Long time readers may remember that I am fortunate to have a family cabin in Yosemite National Park – which explains why we spend as much time as we can there during the summer, at Thanksgiving and whenever else life might allow.
Although I’ve shared a few of our favorite places to play and explore nature in Wawona, I thought it time to gather everything together in one place. Consider this your insider’s guide to a place many visitors to Yosemite National Park never see.
Where is Wawona?
If you’re wondering where the heck Wawona is, you’re not alone. If you enter Yosemite through the south entrance, you drive right on past it (and its iconic Wawona Hotel) about 10 minutes after entering the park on your way to Yosemite Valley.
Wawona began as a tourist rest stop in the 1850s. A larger hotel was eventually built in the 1870s and the spot became quite popular. Today, Wawona is home to some 200 year-round residents. Populations swell during the summer months, but Wawona still remains less congested than other parts of the park.
What to Do
It takes about 45 minutes to reach the Valley from Wawona and is well worth exploring if you want a break from the crowds. Here you’ll find plenty of private watering holes along the Merced River, the chance to stroll through historic buildings, hiking trails and more.
Chilnualna Falls: The first half-mile of this trail is one we visit every time we’re in Yosemite. It’s great for kids because it’s short and offers a close-up view of not one, but two waterfall cascades.
Mariposa Grove of Giant Sequoias: the Mariposa Grove is the park’s largest stand of giant sequoias, with about 500 trees. Trails into the grove extend uphill from the trailhead at the far end of the parking area. Interpretive signs between the trailhead and the California Tree provide a self-guiding tour. Free shuttles to the Grove can be picked up outside the Wawona store.
Swinging Bridge Trail: Another relatively crowd-free hike with a great destination – a wobbly bridge and a river with swimming holes. Bring a lunch and you can easily spend a few hours soaking it all in.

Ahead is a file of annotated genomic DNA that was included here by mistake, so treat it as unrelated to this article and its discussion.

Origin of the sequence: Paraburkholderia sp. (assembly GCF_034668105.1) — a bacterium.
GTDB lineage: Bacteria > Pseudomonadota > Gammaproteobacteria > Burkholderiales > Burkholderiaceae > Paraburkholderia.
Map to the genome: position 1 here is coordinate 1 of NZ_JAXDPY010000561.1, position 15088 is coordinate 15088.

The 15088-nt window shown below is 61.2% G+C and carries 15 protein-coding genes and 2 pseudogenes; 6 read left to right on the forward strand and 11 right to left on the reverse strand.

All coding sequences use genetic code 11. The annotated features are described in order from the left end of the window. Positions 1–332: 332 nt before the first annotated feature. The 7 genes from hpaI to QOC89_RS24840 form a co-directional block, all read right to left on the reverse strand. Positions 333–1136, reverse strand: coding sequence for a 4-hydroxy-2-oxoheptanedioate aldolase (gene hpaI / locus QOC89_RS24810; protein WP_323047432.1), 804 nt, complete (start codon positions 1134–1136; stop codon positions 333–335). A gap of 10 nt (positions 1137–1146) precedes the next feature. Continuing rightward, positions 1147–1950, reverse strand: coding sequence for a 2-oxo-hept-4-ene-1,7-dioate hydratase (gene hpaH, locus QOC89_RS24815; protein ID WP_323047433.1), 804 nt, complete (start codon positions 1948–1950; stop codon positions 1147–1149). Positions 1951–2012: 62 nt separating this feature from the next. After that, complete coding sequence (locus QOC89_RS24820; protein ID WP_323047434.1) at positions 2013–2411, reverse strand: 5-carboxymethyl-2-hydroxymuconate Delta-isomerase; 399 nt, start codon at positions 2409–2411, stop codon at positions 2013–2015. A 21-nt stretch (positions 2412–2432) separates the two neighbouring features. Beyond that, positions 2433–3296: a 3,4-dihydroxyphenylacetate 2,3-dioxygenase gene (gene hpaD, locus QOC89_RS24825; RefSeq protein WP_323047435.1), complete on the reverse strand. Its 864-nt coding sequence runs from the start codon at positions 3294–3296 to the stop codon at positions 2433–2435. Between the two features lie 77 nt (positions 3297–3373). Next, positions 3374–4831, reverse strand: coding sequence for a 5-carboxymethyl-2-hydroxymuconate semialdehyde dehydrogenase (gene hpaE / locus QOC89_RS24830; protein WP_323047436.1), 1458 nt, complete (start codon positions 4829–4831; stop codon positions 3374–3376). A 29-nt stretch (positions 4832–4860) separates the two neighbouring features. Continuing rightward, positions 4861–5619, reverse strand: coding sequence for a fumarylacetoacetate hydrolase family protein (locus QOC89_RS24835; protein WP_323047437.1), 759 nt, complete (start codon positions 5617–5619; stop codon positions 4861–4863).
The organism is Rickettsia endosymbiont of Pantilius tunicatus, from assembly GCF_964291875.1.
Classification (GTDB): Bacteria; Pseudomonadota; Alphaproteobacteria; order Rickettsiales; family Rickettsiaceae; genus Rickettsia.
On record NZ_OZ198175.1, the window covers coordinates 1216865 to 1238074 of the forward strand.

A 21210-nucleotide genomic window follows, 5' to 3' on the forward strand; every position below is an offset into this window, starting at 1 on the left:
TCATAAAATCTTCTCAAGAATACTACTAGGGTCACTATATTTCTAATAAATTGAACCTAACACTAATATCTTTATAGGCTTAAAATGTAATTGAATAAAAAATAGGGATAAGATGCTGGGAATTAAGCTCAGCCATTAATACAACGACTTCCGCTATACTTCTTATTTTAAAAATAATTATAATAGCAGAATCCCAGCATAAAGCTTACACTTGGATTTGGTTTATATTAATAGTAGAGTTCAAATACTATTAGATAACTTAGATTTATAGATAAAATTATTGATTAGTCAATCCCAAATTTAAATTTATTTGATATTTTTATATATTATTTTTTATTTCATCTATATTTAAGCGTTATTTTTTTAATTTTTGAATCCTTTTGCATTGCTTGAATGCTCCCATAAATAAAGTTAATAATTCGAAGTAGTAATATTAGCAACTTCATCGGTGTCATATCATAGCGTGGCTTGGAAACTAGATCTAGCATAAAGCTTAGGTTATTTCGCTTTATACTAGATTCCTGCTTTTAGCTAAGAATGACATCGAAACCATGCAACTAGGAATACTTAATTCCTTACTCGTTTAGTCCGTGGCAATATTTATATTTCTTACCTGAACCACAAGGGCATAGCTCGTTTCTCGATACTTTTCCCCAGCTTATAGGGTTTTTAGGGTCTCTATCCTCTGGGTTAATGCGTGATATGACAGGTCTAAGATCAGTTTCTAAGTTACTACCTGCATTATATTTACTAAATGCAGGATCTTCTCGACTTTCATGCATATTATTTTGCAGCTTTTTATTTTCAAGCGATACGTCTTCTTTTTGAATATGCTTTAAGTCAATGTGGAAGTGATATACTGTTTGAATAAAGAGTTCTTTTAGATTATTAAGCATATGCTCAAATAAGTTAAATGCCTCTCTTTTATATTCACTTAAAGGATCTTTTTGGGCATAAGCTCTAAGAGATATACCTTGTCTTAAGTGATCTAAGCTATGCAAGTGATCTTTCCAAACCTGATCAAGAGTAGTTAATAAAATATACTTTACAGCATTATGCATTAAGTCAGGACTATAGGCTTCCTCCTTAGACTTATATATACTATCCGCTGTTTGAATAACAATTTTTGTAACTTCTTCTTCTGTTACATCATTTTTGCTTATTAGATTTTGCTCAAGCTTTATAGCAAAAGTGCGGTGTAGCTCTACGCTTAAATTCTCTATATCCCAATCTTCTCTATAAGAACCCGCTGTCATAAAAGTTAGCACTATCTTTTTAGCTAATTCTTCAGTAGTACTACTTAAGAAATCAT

The Pioneer Yosemite History Center: Go back in time as you stroll through a collection of historic log cabin buildings associated with people and events that shaped the Yosemite National Park experience. Enjoy a horse-drawn stage ride, watch blacksmiths at work, go horseback riding or walk across an old covered bridge. The center is always open and interpretive brochures are available.
Wawona Meadow Loop: This easy, 3.5-mile trail provides a view of one of Yosemite’s largest meadows – with wildflowers galore to see in spring and early summer, and changing leaves in the fall.
Wawona Visitor’s Center at Hills Studio is a great spot to gather information about park activities, wilderness permits, trail information, books and maps. Located adjacent to the Wawona Hotel.
A variety of ranger-led programs take place in Wawona, including coffee talks and interpretive programs. Check your copy of the Yosemite Guide for program dates and times during your stay.
Where to Eat
When it comes to dining in Wawona, your options are somewhat limited. The Wawona Hotel dining room offers sit-down meals for breakfast, lunch and dinner (with a Saturday barbecue during summers). But prices aren’t cheap.
On the other end of the spectrum, the Wawona Hotel Golf Shop has a small snack stand with pre-made sandwiches, chips, ice cream and the like. You can also pick up groceries at the Wawona Store and Pioneer Gift Shop.
Where to Stay
Lodging in Wawona is only slightly easier to come by than it is in Yosemite Valley. Your best bet is to book at least a year in advance.
- The Wawona Hotel is a National Historic Landmark and Historic Hotel of America. Most of the hotel’s 104 guestrooms open onto verandas and are reminiscent of European-style hotel rooms. Housed in six buildings, the Wawona Hotel’s rooms are furnished in period pieces and antiques. Guests have access to a dining room, swimming pool and 9-hole golf course. Cost: A sample search for a summer stay for our family of four came in at between $150 and $210/per night.
- The Redwoods in Yosemite provide year-round vacation home rentals. Prices range depending on the season and the size of the cabin. Cost: A sample search for a summer rental for our family of four hovered in the $350 to $450/per night range.
- Wawona Campground, located about a mile north of Wawona and 45 minutes from Yosemite Valley, offers family, group and horse campsites. Each of the 93 sites contains a fire ring, picnic table, and food locker. Bathrooms with potable water and flushing toilets are nearby; closest shower is in Yosemite Valley. Cost: $20/night; $14 per night from October through April. You can reserve online from April through September.
Looking for more things to do in Yosemite with kids? Check out An Insider’s Guide to Exploring Yosemite National Park With Kids.